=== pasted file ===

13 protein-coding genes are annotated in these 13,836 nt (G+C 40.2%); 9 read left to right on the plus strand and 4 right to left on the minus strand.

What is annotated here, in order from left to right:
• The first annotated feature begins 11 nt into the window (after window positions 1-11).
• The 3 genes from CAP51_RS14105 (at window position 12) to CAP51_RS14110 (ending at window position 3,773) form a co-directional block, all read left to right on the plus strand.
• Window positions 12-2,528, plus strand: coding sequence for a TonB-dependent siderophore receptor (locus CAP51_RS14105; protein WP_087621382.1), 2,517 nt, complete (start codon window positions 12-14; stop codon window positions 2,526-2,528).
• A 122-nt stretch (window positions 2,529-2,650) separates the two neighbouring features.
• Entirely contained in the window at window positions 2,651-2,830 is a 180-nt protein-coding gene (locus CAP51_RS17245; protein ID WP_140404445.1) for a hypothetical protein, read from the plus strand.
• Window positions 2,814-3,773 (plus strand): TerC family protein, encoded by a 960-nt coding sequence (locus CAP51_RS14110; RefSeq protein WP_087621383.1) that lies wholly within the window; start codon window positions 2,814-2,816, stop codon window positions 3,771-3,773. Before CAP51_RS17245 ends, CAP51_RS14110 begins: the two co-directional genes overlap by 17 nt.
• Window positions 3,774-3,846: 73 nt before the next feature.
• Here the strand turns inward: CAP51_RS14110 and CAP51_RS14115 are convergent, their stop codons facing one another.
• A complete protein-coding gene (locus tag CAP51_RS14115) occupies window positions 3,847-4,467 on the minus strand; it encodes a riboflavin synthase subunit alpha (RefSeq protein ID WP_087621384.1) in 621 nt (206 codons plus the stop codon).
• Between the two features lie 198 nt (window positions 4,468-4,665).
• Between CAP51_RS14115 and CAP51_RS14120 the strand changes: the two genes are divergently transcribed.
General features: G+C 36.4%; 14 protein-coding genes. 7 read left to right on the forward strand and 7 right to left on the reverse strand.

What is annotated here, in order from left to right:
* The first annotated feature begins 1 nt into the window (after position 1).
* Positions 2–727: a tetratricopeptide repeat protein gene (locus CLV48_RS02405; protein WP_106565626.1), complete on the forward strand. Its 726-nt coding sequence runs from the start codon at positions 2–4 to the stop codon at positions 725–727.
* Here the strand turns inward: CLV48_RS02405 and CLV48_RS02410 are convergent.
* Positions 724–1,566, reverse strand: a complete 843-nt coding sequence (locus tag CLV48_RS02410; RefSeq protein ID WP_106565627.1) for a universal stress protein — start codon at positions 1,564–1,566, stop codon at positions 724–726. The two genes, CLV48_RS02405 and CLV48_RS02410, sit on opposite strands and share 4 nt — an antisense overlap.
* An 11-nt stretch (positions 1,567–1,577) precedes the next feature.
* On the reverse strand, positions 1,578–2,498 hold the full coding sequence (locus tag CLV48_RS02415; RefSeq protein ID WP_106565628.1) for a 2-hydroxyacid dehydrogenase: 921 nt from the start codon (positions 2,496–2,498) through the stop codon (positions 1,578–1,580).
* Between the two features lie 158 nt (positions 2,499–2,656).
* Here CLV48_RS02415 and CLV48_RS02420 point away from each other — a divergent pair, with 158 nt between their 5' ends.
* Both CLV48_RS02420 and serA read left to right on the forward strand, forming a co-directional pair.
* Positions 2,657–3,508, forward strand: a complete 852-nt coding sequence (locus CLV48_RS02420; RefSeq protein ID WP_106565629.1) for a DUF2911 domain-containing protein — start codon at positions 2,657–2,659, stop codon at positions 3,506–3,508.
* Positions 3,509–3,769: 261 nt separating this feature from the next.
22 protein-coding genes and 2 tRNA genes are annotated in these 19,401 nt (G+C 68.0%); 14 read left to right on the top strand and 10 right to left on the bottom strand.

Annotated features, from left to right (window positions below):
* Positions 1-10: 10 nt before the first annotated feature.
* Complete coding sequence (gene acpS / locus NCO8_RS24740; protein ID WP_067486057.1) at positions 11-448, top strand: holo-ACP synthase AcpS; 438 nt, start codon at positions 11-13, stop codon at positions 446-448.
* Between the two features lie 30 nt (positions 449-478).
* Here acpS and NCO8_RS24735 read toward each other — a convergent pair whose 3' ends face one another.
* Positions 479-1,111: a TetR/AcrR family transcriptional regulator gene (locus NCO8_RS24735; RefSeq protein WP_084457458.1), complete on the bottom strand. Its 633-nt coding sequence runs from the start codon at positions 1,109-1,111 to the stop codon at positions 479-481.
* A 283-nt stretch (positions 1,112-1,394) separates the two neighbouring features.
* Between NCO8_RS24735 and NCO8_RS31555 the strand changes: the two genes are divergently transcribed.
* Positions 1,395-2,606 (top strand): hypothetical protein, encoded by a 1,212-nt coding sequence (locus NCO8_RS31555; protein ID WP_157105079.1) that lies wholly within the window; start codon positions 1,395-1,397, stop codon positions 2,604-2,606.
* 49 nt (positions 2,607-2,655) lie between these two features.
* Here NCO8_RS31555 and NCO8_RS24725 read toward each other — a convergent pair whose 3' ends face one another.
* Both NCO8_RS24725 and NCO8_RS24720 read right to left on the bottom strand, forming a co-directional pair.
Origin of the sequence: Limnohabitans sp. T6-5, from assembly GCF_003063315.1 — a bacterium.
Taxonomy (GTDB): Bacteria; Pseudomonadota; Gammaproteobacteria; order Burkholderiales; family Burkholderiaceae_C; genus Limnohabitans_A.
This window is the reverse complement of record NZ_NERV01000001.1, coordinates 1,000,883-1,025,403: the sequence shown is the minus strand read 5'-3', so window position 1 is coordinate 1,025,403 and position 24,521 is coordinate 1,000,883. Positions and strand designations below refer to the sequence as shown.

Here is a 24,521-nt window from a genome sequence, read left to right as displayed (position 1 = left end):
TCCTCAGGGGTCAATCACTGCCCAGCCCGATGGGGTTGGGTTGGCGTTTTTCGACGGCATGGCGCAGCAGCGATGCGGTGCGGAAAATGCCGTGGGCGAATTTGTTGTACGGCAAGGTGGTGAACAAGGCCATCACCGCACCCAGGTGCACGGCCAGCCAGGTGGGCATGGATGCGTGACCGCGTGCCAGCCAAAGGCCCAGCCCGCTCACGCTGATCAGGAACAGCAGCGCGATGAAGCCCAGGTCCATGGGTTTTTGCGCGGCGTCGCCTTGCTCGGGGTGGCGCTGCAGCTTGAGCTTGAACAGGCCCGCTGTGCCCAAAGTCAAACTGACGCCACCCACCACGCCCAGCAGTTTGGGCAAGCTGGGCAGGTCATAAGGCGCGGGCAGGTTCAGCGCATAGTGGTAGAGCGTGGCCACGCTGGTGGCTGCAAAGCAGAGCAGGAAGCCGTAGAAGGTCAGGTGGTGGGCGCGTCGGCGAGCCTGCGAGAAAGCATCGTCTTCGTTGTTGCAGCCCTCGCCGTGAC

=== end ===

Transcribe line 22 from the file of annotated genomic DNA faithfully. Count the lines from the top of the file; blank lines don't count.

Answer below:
* Between the two features lie 158 nt (positions 2,499–2,656).